Keeping Up With A Growing and Changing Community

The story of Saint Hilary Church and School, situated at the corner of California and Bryn Mawr Avenues,  begins in the early days of West Ridge. The parish land was originally part of the Budlong Brothers farm, a large grower known throughout the area as the purveyor of Budlong pickles.  As the city expanded in the post-World War I period, the farm was sold to developers and new homes sprang up to accommodate Chicago’s booming population.

A local couple, Mr. and Mrs. Frank Annen, moved into the in the new community in 1919 and found that attending Mass at the nearest church, St. Ita’s in Edgewater, required a three-transfer streetcar trip. Over the next few years, they and other new arrivals made repeated requests for a new parish, and finally, one was established incorporating the Arcadia Terrace, Peterson Woods, and Budlong Woods neighborhoods that had emerged from the Budlong property. 

Father James O’Brien became the founding pastor and a temporary structure on Lincoln Avenue between California and Fairfield Avenues was erected to serve the parish until a permanent church could be built. This outdoor “portable” church presented some problems, as it had to be set up each week from supplies kept at the rectory, but on the first Sunday of May 1926, Saint Hilary Church celebrated the first Mass of Chicago’s 245th parish.

Under the leadership of Father Thomas J. Burke, construction of a permanent parish soon began, and St. Hilary School at 5614 North Fairfield opened in 1928. The Benedictine Sisters of Saint Scholastica ran the school, which grew rapidly. Within six years the school building was too small to accommodate the growing student body, and a new convent and rectory were constructed to free up space for more classrooms in the school building.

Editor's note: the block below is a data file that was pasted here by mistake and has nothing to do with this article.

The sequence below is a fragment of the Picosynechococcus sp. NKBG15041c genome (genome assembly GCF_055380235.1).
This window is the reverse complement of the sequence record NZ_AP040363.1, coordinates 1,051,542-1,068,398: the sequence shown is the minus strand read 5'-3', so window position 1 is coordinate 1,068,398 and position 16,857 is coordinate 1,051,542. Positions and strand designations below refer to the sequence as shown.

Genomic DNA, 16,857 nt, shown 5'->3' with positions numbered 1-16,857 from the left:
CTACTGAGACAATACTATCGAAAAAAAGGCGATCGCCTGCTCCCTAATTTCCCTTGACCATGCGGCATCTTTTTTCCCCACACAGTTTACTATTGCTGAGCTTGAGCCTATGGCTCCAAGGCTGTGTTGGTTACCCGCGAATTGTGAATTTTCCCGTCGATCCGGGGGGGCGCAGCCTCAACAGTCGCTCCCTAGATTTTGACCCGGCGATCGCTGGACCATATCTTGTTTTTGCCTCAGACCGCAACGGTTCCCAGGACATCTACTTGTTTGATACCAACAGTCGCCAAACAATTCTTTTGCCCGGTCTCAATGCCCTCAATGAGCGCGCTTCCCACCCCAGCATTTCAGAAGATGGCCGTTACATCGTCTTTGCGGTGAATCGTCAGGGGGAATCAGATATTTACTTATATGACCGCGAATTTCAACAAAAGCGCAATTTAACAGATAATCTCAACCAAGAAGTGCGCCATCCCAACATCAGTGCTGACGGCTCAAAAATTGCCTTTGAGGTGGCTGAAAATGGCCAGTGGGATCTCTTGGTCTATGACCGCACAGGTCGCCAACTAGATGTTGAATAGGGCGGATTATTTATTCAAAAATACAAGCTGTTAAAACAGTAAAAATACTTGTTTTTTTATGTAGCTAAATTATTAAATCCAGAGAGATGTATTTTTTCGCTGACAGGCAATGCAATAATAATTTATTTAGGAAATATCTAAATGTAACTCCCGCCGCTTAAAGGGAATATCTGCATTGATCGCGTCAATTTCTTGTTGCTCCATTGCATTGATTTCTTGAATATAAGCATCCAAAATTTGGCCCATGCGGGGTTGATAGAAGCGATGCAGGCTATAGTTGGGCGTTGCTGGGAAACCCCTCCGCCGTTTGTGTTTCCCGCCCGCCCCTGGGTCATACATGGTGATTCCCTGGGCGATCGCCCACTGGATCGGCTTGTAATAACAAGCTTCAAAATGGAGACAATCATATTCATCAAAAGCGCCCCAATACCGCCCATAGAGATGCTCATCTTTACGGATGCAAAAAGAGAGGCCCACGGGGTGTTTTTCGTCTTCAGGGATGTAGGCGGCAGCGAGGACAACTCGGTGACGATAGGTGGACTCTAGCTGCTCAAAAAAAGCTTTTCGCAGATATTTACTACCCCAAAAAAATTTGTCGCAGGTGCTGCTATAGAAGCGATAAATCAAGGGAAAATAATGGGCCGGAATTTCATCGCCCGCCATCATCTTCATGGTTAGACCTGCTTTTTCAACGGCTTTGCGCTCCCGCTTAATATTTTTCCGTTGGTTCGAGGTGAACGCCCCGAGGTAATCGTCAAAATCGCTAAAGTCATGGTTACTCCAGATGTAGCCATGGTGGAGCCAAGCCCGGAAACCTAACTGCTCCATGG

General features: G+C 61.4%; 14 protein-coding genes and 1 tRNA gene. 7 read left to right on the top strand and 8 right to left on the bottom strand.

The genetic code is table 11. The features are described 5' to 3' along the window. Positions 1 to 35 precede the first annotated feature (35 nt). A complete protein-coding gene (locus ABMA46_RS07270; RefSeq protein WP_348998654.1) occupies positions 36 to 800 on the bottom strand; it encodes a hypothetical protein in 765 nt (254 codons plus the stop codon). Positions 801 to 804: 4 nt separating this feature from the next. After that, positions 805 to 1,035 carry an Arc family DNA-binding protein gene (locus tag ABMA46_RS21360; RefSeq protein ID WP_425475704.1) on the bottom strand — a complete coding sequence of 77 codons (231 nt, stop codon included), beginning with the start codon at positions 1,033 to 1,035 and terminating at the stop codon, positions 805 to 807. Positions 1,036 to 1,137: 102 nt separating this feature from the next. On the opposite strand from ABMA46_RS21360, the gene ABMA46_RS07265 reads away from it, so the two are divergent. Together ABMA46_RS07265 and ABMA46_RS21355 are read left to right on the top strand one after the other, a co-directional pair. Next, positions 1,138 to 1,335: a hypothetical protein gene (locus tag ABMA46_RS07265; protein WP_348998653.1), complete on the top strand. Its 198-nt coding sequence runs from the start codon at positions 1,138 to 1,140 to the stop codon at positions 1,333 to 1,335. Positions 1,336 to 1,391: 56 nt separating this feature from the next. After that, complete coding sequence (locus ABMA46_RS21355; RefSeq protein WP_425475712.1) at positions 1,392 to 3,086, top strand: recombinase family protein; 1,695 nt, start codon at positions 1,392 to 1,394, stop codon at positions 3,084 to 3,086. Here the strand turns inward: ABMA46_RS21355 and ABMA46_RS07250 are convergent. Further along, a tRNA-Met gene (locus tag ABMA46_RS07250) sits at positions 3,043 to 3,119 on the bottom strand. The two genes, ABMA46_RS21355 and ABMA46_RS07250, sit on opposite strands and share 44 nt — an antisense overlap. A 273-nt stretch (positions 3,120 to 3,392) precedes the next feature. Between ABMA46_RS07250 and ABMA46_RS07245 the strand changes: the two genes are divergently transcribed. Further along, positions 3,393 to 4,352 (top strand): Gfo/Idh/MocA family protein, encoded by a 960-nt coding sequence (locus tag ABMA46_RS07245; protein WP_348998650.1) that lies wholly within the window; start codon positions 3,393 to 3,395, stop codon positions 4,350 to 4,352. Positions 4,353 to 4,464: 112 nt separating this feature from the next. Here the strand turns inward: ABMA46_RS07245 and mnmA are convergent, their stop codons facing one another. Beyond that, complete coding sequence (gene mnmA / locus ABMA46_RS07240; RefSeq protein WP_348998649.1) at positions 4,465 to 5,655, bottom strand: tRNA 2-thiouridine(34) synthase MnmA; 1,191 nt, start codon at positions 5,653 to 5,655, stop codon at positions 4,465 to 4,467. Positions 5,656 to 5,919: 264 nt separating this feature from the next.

Throughout the decades following, the parish was challenged by the need to repay the church’s mortgage, a difficult task as the Great Depression swept through the United States, followed by the mobilization for World War Two. However, the church survived this difficult period and the parish expanded again in the 1950s.

A new building project was initiated under Monsignor John P. Halligan on the current site at Bryn Mawr and California. The first step was to build an auditorium for the school that could accommodate the whole parish community, which allowed services to be held there while a new church was built.  The church, with its entry at 5613 North California, was completed and dedicated in 1956 with His Eminence Samuel Cardinal Stritch, Archbishop of Chicago and Monsignor Halligan officiating.

The school also began new initiatives in the 1950s. It is noted for being one of the first schools in the country to offer opportunities for blind students to learn alongside sighted peers. The programs for the blind were flexible enough that each student could progress at their own rate in an innovative program supported by the archdiocese and the community.

Photo by Stephanie Barto
St. Hilary Photo
St. Hilary Photo

Fine Art Creates A Serene Atmosphere for Worship

The new structure  is of Romanesque-style architecture using arches and wooden beams for structural support, and is filled with important works of art. The Stations of the Cross are one-of-a-kind stone relief tablets made up of carved pieces of colored stone of several varieties.  Most statuary is Travertine or Carrera marble. The Baldacchino canopy over the altar is spun bronze, and at the time of its installation was the largest spun bronze piece in the world.

The Munich-style stained-glass windows were designed by F.X. Zettler, whose work can be found in many churches in Chicago and elsewhere in America.  Sadly, three  windows at the entrance were stolen in the 1970s. Those currently in place, titled “Keys to the Kingdom” in the center, flanked by “St. Peter and the Church” and “St. Peter and the Holy Spirit,” are replacements.

The pipe organ in the loft was built and installed in 1956 by the Wicks Organ Company of Highland Illinois. It has 19 ranks (sets of pipes) with about 1,500 pipes. The largest  is 16 feet in length and a foot in diameter while the smallest is about the size of a pencil.